Shake up the Chase tracks. Currently, the 10-race playoff includes six intermediate tracks (Dover, Kansas, Los Angeles, Charlotte, Texas and Homestead), two trips to flat tracks (New Hampshire and Phoenix), one short track race (Martinsville), one restrictor-plate event (Talladega), with no road courses. Intermediate tracks may make up the brunt of the first 26 races, but shouldn't the final sprint to crown a champion be a fairer taste of the series' challenges? Think about this: NASCAR adds a third race at Daytona for the finale (who would have a problem with the sport's most storied track adding another race, and the last race of the Chase, no less?), cuts the second trip to L.A., switches Dover's second date with Watkins Glen and the Bristol night race with Kansas' current slot. That would give us a Chase schedule that includes three intermediate tracks (Charlotte, Homestead and Texas), two short tracks (Bristol and Martinsville), two plate races (Daytona and Talladega), a road course (Watkins Glen) and two flat tracks (New Hampshire and Phoenix). A killer slate, no? I'm tingling just thinking about it.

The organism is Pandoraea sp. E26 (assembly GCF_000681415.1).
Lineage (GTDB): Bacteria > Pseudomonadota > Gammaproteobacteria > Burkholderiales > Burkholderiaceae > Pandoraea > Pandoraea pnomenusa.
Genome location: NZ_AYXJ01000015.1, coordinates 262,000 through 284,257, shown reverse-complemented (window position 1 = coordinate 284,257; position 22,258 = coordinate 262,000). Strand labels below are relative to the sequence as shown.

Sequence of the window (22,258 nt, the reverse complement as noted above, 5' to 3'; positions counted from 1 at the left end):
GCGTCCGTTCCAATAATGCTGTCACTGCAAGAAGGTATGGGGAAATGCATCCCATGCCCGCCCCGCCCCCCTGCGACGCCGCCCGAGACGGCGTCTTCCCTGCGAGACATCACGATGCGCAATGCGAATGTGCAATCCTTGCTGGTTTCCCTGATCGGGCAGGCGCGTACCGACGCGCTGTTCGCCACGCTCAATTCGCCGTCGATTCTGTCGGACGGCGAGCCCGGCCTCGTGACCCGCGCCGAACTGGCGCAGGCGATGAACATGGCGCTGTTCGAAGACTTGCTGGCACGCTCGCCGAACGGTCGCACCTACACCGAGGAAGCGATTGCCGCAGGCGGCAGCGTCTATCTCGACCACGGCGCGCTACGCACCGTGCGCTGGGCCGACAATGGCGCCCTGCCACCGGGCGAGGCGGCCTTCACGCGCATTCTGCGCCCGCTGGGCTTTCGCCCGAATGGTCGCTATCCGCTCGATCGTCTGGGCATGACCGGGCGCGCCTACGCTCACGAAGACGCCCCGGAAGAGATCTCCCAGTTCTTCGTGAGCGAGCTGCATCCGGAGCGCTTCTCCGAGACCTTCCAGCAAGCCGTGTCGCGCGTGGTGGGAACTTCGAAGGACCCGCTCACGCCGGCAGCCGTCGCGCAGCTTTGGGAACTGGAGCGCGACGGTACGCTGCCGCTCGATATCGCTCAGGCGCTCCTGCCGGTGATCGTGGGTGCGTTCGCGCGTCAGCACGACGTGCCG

Bring back the actual "stock cars." The subject was truly tackled in's Remember When series last summer, but I'm not the only one who longs for the old days when a Chevy looked like a Chevy:

"Up until the '90's, at least the outside of the car actually looked like one you could buy off the lot," wrote Scot Randall of Trussville, Ala.